As if things weren’t already bizarre enough, the choice of the Presiding Bishop to claim that Bishop Scriven (formerly assitant Bishop of Pittsburgh) has voluntarily renounced his orders has taken things to a new level. Bishop Scriven has accepted an appointment to head the South American Mission Society which is now merging with the Church Mission Society. On top of this, he was accepted into the Diocese of Oxford. The last time I checked, the Episcopal Church was in Communion with the Church of England, and one of the basic elements of Communion is the interchangability of orders–something that was foundational as the Anglican Communion emerged as an international body, and which is one of the first steps in any process of unity with other Christian bodies (consider “Called to Common Mission”, the agreement between the ELCA and TEC which allows the interchangability of orders.) While, given the nature of our conflict, it is easy to assign nefarious intent to actions such as these, I can’t see any rhyme or reason to doing something that makes you look so foolish. So is it intentional vindictiveness or simply ineptitude? I guess we’ll have to wait and see.
Defenders of the Presiding Bishop are scrambling to re-interpret her extraordinary action of depriving a bishop of the Church of England of the gifts and authority conferred in his ordination and removing him from the ordained ministry of The Episcopal Church. For example, the group supporting the Presiding Bishop in Pittsburgh stated that “[t]his is a routine way of permitting Bishop Scriven to continue his ministry.” In the strange world of TEC, renunciation of orders has become a routine way of continuing one’s ministry.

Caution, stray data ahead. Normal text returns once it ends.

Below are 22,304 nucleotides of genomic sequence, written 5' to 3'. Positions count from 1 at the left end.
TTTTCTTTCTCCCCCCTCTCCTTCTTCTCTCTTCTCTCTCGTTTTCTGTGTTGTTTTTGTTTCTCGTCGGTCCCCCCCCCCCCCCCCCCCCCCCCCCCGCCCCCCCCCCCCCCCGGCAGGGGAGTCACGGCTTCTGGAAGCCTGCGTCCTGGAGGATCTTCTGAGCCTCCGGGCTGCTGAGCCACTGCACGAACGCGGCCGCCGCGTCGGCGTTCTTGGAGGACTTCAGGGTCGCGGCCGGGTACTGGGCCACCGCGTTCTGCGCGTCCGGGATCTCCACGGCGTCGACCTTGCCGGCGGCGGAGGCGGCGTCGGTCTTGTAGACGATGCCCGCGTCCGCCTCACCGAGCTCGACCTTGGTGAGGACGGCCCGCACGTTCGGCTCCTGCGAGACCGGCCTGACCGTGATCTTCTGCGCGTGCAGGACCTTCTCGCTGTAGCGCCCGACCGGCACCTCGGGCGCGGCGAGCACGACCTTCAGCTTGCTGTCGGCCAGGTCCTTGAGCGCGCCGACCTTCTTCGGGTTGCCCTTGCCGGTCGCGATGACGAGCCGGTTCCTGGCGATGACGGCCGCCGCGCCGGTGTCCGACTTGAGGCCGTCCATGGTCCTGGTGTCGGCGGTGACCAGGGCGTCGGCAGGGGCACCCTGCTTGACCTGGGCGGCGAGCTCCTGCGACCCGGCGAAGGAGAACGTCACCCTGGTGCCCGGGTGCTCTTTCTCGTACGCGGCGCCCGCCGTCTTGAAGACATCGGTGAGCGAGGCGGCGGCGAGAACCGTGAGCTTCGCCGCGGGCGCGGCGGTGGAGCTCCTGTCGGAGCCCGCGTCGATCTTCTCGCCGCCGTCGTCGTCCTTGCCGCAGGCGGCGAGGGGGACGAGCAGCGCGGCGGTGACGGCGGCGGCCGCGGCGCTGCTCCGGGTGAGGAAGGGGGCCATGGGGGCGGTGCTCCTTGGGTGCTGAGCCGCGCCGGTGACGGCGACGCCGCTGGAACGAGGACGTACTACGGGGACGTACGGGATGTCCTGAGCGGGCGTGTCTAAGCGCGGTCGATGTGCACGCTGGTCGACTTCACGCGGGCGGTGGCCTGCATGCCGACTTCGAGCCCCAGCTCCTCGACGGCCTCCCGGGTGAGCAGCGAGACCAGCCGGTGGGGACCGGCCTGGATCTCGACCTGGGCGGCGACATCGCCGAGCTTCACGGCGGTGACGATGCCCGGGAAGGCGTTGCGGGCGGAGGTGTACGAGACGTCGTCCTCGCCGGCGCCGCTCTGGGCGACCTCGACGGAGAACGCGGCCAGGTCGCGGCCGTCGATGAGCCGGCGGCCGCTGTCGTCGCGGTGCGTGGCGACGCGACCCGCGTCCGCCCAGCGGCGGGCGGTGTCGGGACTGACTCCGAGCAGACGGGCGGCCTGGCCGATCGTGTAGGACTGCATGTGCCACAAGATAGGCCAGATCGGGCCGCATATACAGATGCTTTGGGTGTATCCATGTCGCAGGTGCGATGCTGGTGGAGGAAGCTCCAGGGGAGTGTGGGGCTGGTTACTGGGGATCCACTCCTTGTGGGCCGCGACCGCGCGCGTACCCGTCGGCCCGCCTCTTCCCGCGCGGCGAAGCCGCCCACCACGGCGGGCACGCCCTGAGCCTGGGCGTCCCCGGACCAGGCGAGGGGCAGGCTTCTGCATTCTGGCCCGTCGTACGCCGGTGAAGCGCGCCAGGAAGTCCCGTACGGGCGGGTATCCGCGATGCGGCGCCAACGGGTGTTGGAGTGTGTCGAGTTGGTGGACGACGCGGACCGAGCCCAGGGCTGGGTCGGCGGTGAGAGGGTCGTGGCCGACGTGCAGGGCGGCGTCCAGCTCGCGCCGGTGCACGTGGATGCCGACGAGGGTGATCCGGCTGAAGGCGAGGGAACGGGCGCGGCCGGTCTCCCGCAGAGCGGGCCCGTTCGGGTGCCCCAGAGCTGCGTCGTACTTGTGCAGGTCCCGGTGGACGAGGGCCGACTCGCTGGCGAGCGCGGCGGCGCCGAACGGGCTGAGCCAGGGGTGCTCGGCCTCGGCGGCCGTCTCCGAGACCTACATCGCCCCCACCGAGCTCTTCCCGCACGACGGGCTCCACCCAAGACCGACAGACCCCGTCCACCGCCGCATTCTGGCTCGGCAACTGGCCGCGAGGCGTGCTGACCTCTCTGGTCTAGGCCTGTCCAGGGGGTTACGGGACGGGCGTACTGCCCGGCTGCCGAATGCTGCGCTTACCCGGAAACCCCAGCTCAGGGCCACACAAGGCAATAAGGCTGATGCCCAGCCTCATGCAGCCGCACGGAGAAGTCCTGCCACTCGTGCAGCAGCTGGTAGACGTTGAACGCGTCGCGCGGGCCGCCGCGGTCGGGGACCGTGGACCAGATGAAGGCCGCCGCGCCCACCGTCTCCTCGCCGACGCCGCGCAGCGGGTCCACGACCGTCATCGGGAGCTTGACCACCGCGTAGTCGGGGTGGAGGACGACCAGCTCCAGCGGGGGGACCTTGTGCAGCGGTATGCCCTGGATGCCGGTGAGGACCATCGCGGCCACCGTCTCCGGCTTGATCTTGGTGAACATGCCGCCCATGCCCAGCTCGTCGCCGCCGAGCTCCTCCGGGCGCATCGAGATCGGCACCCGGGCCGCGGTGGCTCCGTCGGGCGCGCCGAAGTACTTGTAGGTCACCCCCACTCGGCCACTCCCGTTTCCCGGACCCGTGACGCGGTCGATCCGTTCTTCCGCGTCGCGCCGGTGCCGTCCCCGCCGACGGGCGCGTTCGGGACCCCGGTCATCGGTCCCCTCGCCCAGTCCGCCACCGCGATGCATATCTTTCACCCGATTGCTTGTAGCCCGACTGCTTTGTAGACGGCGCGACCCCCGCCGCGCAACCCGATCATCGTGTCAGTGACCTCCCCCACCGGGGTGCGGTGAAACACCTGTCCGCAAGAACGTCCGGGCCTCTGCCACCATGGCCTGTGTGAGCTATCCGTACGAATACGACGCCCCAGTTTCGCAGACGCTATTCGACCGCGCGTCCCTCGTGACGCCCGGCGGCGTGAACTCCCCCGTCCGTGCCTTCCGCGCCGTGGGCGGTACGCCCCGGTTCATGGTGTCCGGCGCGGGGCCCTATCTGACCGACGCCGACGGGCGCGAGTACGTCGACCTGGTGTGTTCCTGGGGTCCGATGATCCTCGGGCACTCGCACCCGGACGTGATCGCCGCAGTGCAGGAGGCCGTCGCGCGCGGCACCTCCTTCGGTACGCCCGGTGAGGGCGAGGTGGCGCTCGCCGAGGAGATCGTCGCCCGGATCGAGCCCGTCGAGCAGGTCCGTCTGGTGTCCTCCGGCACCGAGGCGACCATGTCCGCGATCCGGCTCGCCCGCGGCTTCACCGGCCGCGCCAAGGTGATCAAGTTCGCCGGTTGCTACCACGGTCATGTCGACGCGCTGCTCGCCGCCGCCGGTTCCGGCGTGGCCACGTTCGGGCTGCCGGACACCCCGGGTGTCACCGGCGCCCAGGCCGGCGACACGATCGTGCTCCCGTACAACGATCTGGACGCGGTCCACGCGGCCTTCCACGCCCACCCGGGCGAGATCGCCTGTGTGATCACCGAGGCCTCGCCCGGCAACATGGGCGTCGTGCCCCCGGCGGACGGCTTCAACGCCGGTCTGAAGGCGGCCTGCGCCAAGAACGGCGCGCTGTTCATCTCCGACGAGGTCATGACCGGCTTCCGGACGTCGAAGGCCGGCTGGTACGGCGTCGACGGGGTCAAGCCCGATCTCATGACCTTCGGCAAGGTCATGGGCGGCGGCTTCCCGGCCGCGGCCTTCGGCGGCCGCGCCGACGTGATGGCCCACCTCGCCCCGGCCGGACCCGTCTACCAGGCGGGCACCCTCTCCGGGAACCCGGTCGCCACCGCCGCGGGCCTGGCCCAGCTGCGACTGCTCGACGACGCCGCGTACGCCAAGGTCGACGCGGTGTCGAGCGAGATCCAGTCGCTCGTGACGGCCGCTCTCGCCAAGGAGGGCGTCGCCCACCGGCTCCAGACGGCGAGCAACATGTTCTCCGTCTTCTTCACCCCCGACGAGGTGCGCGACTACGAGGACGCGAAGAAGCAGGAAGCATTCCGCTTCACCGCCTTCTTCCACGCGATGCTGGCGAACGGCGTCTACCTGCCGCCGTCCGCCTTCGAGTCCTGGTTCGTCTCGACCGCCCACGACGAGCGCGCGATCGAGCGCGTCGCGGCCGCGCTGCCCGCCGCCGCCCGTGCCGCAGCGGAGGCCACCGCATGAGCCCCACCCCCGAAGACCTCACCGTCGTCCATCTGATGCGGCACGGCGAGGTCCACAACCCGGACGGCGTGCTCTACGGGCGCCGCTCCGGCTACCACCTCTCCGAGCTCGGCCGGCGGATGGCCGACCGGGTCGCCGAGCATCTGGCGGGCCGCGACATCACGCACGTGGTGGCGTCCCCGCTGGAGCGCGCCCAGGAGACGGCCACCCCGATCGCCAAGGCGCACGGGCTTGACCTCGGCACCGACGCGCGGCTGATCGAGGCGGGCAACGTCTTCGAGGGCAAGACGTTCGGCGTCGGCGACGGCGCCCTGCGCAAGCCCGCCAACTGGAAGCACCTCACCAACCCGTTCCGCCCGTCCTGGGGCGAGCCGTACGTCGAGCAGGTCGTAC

But it is not routine. Indeed, it has not been used for those transferring from TEC to another province in the Anglican Communion until the Presiding Bishop began what resembles a scorched-earth approach to her opponents within TEC. Not surprisingly, in the past such matters have been handled by letter. One can see the evolution of the Presiding Bishop’s “routine” policy in the treatment of Bishop David Bena, who was transferred by letter by his diocesan bishop to the Church of Nigeria in February 2007. A month later, the Presiding Bishop wrote Bishop Bena and informed him that “by this action you are no longer a member of the House of Bishops” and that she had informed the Secretary of the House to remove him from the list of members. That was all that needed to be done. A year later, however, as her current strategy emerged, she suddenly declared in January 2008 that she had accepted Bishop Bena’s renunciation of orders using the canon she now uses against Bishop Scriven. In other words, if this is now sadly routine, it has only become routine in the past year.
Not only is this not routine, it was not necessary. As we pointed out in our original statement, Bishop Scriven ceased to be an Assistant Bishop in TEC and thereby ceased to be a member of TEC’s House of Bishops the moment Bishop Duncan was deposed. This was a constitutional disqualification imposed on Bishop Scriven by Article I.2 of TEC’s constitution. Canonically speaking, he ceased to be a bishop in TEC at that point. His original status as a bishop of the Church of England was not thereby affected, of course, and upon requesting and receiving an honorary role in the Diocese of Oxford that became his formal diocesan home. All that was necessary in January 2009 was for TEC to conform its records to this fact.